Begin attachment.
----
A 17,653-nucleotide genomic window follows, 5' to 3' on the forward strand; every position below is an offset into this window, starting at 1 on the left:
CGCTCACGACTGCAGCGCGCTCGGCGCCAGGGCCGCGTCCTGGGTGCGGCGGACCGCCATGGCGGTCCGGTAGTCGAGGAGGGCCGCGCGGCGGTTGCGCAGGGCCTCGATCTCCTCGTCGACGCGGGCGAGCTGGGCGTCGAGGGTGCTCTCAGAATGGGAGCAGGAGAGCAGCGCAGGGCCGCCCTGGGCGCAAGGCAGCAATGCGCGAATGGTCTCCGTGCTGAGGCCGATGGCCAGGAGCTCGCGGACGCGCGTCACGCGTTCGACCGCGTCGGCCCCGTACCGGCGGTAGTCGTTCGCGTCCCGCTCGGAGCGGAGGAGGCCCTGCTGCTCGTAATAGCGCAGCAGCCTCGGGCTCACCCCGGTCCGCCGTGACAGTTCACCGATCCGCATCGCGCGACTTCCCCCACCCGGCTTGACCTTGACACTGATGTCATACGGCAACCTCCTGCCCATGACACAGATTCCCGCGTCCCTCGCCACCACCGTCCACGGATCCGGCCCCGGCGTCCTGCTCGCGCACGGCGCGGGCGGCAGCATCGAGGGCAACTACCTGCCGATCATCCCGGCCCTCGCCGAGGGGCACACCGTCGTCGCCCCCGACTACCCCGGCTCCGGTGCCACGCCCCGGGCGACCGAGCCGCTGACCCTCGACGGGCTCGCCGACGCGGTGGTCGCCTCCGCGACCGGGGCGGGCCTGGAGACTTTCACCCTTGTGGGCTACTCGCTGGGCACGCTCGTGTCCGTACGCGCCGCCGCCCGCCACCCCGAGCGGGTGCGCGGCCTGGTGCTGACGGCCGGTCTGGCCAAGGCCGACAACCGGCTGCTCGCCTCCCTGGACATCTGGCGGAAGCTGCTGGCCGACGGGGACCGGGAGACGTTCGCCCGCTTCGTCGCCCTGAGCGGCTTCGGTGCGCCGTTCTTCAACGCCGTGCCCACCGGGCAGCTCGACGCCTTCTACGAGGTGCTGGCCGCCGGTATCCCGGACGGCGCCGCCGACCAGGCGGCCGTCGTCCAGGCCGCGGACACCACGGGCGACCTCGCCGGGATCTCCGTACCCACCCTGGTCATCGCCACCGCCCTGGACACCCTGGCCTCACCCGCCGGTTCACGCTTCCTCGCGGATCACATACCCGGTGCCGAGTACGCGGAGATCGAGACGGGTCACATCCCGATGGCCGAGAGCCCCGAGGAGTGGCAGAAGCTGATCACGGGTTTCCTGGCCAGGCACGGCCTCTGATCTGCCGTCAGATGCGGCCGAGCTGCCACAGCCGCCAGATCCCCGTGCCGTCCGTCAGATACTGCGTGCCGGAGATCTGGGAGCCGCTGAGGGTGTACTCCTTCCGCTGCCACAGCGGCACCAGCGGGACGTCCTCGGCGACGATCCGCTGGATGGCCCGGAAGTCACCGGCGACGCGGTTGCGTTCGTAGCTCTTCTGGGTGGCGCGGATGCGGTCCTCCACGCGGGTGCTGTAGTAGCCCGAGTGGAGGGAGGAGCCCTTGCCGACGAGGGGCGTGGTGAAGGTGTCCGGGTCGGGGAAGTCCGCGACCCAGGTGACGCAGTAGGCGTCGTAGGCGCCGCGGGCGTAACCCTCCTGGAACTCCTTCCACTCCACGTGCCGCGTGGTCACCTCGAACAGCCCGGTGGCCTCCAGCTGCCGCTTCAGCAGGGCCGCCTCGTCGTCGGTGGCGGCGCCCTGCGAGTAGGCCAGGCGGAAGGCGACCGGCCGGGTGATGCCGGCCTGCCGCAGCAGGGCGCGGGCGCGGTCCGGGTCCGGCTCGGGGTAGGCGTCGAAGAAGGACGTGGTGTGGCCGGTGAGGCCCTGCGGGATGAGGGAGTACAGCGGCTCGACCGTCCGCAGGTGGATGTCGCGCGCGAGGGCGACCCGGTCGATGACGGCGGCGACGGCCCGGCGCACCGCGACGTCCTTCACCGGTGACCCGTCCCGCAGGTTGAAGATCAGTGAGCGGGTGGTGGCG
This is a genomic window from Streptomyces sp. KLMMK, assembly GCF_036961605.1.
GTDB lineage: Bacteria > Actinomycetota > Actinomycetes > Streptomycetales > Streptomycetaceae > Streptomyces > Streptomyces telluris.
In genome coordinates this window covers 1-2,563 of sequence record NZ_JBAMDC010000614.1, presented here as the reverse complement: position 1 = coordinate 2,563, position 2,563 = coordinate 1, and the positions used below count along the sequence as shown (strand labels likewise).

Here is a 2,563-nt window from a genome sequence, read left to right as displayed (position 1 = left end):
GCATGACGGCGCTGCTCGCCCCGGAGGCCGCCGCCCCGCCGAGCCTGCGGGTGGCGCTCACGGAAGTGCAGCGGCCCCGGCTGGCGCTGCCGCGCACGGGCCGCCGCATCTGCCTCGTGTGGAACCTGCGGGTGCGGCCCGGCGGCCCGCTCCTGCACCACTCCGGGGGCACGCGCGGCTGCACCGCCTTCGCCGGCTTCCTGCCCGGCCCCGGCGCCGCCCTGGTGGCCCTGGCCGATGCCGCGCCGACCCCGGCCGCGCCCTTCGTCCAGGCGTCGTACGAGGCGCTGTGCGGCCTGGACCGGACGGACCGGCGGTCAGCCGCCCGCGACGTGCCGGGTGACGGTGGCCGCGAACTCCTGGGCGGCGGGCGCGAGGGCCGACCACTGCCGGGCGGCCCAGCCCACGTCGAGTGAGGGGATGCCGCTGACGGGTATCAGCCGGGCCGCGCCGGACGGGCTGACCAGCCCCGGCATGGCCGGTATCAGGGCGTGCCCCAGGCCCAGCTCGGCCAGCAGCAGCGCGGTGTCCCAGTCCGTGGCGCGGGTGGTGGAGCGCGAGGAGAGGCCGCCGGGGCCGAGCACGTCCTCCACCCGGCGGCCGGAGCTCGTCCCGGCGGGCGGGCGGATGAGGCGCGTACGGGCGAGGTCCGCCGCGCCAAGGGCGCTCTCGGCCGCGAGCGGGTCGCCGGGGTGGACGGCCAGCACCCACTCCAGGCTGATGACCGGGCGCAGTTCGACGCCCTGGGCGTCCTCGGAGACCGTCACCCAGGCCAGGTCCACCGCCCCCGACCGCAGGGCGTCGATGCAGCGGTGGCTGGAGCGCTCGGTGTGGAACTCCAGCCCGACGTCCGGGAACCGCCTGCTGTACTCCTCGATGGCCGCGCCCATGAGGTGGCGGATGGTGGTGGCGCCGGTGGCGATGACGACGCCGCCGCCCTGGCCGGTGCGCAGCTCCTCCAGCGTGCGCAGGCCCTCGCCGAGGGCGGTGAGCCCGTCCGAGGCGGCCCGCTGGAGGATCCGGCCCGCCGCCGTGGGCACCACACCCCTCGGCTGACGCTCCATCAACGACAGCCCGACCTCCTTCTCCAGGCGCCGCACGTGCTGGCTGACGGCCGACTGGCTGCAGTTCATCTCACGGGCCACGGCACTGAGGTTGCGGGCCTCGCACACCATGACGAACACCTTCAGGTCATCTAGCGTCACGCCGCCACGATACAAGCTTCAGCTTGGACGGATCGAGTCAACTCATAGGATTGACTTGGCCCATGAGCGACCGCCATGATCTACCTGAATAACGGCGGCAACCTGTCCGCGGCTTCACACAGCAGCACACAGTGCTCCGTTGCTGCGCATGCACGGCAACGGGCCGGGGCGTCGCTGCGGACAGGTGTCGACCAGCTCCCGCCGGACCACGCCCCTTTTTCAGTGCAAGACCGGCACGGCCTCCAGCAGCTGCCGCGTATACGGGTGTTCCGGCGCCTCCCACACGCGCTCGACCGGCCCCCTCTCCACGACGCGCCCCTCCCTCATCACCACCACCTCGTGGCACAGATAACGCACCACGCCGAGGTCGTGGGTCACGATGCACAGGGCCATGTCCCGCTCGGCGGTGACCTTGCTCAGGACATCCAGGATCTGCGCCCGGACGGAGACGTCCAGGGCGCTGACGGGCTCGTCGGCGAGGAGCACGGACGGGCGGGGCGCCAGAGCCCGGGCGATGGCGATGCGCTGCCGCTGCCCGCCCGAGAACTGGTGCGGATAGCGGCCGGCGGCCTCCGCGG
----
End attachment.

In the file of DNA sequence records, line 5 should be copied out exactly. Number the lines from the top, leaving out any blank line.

In genome coordinates this window covers 1-2,563 of sequence record NZ_JBAMDC010000614.1, presented here as the reverse complement: position 1 = coordinate 2,563, position 2,563 = coordinate 1, and the positions used below count along the sequence as shown (strand labels likewise).